CLS Blue Sky Blog

Gibson Dunn discusses Important New Guidance on Revlon Duties

On December 19, 2014, the Delaware Supreme Court issued a ruling reversing an order of the Court of Chancery granting a preliminary injunction that would have enjoined an agreed-to merger and required a mandatory post-signing 30-day go-shop period.  In C&J Energy Services, Inc. v. City of Miami General Employees’ and Sanitation Employees’ Retirement Trust, No. 655/657 (Del. Dec. 19, 2014), the Supreme Court held, among other things, that the Court of Chancery had imposed a non-existent requirement that a selling company must engage in an active market process as a matter of law.

The Transaction.  The transaction that gave rise to the lawsuit was a merger between a Delaware corporation, C&J Energy Services, Ltd., and a Bermuda company, a subsidiary of Nabors Industries, Ltd.  The merger was structured as an inversion transaction through which C&J would acquire the Nabors subsidiary, and the C&J management team would run the combined entity, but Nabors would retain a majority equity stake in the surviving company.

Prior to entering the deal, the C&J Board did not engage in an active market check, but the Board did negotiate for a standard “fiduciary out” to the non-solicitation clause in the merger agreement to allow C&J to negotiate with third parties under certain circumstances.  This was coupled with a “modest” deal termination fee equal to 2.27% of the deal value.  The Board also secured several corporate governance protections for C&J shareholders spanning a five-year period, including limits on Nabors’ exercise of control and the right for C&J stockholders to participate pro rata in any sale of the surviving entity.

The Chancery Court Decision.  On November 24, 2014, at the conclusion of the preliminary injunction hearing, the Court of Chancery announced its decision from the bench.  In assessing the merger process in C&J, the Court of Chancery focused on what it considered a “major problem”:  the fact that the C&J Board did not approach the merger as a sales process, but instead was focused on a strategic acquisition that happened to turn into a sale due to tax considerations.  Accordingly, although the Court of Chancery determined the C&J Board was informed of the company’s value and was not conflicted, it nevertheless concluded that it was “plausible” that the Board transgressed Revlon’s requirement that it seek the highest immediate value reasonably available, because the Board did not have “impeccable” knowledge of the assets of the company acquiring it.  Thus, the Court of Chancery enjoined the stockholder vote for 30 days and instructed C&J to actively shop itself during that 30-day period.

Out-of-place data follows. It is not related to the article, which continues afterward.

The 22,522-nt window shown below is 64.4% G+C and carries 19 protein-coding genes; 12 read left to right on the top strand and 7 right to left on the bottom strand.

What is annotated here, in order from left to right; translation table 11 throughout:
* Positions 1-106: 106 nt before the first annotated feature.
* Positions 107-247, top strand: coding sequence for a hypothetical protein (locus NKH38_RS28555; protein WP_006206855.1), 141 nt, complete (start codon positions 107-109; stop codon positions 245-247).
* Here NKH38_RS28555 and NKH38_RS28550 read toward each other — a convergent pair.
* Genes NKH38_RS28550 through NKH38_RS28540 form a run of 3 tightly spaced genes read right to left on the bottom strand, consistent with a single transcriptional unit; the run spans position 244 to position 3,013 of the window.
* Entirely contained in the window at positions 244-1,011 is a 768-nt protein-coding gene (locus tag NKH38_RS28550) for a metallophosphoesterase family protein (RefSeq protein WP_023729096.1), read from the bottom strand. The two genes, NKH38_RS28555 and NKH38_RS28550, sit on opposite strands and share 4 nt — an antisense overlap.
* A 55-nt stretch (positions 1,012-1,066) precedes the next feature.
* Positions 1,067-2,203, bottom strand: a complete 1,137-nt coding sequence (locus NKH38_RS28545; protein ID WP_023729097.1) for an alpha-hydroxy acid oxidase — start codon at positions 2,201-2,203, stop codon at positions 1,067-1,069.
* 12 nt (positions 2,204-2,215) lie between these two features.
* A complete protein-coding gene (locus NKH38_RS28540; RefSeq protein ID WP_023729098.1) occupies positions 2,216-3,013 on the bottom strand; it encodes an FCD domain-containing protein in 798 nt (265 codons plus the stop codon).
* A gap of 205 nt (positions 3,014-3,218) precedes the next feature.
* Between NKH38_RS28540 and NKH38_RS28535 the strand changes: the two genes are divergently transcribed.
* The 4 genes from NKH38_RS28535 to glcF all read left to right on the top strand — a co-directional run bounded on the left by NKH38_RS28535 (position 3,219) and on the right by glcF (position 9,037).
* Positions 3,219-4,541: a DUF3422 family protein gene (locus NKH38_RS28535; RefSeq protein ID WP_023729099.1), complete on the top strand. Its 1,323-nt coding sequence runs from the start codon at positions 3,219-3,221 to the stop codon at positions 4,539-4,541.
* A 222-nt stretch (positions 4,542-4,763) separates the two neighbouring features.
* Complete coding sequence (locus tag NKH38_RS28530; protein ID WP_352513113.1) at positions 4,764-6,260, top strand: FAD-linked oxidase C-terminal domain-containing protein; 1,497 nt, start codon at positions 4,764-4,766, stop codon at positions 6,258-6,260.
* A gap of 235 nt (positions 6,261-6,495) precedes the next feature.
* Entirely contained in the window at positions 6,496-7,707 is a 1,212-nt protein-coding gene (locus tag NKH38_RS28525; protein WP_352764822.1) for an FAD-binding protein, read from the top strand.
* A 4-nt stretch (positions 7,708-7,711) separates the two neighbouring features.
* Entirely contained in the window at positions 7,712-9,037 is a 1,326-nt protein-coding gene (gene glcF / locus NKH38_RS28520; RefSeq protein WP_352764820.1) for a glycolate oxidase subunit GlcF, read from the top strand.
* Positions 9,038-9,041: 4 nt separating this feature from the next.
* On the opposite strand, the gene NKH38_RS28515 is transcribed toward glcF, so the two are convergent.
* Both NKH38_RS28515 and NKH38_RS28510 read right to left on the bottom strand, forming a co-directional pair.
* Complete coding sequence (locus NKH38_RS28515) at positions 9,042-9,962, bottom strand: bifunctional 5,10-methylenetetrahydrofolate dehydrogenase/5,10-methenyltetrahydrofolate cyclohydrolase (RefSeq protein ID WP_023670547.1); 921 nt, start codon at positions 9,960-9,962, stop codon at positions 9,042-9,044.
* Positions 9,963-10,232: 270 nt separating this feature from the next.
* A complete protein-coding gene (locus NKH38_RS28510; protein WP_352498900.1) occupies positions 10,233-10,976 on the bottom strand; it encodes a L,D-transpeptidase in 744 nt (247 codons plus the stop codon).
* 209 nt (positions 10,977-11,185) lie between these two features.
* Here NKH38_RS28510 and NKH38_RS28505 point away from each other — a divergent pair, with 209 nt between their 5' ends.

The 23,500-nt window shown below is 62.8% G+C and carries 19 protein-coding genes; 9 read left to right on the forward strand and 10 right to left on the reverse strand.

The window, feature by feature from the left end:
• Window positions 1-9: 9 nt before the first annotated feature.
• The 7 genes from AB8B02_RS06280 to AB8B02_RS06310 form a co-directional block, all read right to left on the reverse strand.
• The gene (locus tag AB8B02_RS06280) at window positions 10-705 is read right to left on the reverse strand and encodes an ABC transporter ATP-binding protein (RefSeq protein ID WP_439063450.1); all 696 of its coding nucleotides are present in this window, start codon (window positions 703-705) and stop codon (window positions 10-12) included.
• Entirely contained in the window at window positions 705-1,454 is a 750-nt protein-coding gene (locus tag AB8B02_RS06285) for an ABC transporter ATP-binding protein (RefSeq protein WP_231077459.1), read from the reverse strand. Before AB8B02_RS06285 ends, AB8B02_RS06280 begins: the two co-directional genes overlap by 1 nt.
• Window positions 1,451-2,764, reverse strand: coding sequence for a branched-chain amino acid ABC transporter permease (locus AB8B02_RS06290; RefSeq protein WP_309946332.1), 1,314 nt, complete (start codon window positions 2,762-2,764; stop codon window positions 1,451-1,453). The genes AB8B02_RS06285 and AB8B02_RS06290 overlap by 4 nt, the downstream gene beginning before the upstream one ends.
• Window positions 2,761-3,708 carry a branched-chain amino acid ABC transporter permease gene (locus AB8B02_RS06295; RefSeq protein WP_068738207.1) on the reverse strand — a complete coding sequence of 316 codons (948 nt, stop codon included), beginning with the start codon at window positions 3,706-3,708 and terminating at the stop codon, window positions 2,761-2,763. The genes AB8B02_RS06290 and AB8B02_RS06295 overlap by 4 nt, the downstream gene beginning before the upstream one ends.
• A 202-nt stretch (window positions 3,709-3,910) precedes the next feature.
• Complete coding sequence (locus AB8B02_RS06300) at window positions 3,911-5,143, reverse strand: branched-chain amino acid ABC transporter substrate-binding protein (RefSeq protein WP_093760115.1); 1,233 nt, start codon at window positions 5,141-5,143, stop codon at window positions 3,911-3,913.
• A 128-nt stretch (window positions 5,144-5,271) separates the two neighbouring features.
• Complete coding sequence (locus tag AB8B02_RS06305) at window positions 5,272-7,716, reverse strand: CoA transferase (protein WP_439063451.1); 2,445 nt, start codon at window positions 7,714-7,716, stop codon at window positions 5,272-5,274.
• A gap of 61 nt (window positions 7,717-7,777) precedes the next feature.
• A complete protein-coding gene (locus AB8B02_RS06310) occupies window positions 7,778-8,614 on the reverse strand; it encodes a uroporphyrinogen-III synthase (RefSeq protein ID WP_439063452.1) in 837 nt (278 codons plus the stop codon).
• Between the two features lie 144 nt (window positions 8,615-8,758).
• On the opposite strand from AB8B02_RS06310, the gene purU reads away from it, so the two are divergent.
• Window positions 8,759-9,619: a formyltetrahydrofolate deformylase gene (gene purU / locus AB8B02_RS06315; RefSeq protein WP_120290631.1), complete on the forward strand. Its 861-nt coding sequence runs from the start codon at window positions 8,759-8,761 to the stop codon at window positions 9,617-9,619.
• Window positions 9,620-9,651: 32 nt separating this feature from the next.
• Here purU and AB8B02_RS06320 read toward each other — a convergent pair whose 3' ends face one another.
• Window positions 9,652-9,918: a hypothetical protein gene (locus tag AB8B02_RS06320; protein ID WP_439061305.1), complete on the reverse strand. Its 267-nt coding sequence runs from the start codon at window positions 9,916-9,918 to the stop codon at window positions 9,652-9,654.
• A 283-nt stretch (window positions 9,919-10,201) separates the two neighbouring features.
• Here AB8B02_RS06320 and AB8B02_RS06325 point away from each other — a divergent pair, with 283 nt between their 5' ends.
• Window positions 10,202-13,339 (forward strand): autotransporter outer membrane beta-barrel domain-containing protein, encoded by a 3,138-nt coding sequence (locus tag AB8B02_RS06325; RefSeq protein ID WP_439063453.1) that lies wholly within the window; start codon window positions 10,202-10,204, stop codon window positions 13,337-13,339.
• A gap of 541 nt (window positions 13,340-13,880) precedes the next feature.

The Supreme Court Decision.  In an opinion authored by Chief Justice Strine, the Supreme Court, en Banc, unanimously held that a mandatory injunction enjoining the merger was not proper for several reasons:

Accordingly, the Supreme Court reversed the lower court and its entry of a preliminary injunction delaying the shareholder meeting and requiring a go-shop period.

Takeaways.  The Supreme Court’s decision in C&J Energy offers important guidance for companies and boards considering change-in-control transactions:

In the face of evolving and multiplying challenges to M&A deals, practitioners can take some comfort in the Chief Justice’s clear guidance that Delaware Courts should be reticent to take decisions on corporate transactions out of the hands of stockholders.  This is “especially the case” where stockholders have no alternative bid to consider and have the non-coerced and adequately informed ability to address the harm claimed by Plaintiffs via the simple act of casting a “no” vote.

The opinion is available here.

The full and original memorandum was published by Gibson Dunn on December 22, 2014 and is available here


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